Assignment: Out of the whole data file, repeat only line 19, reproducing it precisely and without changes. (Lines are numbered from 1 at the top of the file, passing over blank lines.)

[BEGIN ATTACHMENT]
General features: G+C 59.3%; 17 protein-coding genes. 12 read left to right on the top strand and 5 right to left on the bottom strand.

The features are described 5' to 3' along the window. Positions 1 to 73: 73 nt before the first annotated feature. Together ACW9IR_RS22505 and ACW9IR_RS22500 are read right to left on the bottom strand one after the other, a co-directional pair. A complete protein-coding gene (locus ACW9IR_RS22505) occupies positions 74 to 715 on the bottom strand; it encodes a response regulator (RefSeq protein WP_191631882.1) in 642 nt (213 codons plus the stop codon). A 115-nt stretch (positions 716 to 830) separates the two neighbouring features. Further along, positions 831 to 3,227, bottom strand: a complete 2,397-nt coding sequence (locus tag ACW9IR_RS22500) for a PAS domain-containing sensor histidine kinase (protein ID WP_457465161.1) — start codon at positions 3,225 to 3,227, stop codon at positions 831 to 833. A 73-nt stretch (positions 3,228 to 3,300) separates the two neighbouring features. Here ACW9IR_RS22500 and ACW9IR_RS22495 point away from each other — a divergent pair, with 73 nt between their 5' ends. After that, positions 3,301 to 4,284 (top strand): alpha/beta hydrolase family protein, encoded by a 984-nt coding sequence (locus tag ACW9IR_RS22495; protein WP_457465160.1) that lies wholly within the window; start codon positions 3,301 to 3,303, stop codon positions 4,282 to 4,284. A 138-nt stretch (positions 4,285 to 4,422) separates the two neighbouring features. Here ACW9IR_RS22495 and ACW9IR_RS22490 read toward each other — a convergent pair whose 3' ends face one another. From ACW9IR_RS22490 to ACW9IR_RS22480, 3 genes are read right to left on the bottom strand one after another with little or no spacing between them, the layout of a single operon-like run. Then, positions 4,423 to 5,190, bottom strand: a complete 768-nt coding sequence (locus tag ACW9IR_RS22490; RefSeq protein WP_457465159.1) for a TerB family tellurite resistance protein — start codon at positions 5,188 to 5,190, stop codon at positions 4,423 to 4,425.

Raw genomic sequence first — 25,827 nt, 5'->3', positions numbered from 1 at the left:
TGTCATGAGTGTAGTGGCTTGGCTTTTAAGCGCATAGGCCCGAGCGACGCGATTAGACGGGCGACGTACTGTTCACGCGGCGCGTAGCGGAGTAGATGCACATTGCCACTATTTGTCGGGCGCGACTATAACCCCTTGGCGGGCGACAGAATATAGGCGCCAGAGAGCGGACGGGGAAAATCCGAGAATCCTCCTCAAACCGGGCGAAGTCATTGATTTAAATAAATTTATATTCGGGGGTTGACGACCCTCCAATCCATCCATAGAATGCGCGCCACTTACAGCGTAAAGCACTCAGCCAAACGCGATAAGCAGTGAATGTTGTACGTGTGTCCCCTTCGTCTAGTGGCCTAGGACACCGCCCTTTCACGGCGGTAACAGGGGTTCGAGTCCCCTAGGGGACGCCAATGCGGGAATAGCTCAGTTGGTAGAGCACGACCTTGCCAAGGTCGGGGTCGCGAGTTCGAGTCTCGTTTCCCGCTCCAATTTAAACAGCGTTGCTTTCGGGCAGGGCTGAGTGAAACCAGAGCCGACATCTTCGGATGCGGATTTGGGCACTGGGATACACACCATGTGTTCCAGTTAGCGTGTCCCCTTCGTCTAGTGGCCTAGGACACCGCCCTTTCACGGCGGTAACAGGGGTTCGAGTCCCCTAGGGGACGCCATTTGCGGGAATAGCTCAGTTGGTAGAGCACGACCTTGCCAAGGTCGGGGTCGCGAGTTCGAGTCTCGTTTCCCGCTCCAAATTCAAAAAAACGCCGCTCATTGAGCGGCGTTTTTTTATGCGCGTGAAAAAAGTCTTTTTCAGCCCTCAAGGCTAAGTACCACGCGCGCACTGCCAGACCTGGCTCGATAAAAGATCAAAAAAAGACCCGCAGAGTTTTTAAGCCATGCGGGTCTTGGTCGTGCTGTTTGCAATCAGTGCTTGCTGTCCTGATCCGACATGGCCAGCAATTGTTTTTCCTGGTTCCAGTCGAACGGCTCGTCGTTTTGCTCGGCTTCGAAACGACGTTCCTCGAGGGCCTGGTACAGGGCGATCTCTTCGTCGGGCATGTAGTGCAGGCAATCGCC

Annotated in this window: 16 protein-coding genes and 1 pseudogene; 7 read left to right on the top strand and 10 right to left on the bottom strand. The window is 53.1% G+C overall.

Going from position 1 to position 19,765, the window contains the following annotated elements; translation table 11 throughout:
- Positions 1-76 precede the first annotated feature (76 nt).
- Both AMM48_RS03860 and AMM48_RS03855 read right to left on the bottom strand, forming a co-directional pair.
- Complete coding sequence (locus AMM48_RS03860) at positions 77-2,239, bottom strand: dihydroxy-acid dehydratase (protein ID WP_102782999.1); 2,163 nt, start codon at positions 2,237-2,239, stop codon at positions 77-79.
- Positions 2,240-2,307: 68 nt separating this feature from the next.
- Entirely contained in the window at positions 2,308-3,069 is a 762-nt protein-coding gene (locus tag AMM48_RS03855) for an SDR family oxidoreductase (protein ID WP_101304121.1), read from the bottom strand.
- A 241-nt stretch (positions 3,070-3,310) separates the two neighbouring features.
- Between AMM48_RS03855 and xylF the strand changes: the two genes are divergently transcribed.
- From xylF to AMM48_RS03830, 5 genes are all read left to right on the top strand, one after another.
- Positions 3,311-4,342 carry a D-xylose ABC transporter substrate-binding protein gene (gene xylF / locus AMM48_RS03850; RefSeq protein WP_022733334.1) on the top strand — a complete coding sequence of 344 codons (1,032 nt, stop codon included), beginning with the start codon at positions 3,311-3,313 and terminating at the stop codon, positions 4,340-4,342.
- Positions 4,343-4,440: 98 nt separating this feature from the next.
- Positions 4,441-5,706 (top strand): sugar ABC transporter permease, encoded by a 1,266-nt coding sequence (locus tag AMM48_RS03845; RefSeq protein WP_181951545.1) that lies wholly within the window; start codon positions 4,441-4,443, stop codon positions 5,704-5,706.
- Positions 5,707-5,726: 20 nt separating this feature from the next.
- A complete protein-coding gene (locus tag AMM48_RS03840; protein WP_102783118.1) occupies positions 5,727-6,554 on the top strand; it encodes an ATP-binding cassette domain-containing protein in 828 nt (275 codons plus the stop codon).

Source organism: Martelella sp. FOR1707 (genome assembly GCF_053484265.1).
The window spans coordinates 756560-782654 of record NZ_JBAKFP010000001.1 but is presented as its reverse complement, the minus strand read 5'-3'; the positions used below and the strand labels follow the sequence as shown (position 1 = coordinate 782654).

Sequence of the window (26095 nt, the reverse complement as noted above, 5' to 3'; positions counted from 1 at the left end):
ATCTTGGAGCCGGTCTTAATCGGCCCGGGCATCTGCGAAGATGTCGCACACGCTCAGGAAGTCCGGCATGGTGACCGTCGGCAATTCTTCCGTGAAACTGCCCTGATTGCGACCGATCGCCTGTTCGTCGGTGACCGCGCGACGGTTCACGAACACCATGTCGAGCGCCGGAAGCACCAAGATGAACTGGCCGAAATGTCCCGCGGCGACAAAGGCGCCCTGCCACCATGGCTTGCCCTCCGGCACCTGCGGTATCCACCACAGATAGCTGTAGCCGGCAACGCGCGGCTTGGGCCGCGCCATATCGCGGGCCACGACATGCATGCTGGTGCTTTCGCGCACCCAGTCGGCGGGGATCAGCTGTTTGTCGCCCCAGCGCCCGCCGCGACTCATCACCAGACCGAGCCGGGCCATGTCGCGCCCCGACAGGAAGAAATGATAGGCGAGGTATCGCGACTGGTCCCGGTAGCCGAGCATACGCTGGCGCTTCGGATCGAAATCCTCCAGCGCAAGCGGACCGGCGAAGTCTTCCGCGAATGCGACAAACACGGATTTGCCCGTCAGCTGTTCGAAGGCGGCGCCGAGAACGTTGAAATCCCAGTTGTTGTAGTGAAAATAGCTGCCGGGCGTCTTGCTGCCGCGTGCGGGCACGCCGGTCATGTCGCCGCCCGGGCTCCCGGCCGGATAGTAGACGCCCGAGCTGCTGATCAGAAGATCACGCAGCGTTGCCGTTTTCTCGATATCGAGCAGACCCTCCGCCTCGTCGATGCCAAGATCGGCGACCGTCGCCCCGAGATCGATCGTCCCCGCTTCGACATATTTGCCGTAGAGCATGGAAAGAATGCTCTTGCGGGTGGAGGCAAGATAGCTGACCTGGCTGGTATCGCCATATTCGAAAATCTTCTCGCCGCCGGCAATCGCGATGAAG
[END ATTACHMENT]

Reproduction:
- A complete protein-coding gene (locus tag AMM48_RS03840; protein WP_102783118.1) occupies positions 5,727-6,554 on the top strand; it encodes an ATP-binding cassette domain-containing protein in 828 nt (275 codons plus the stop codon).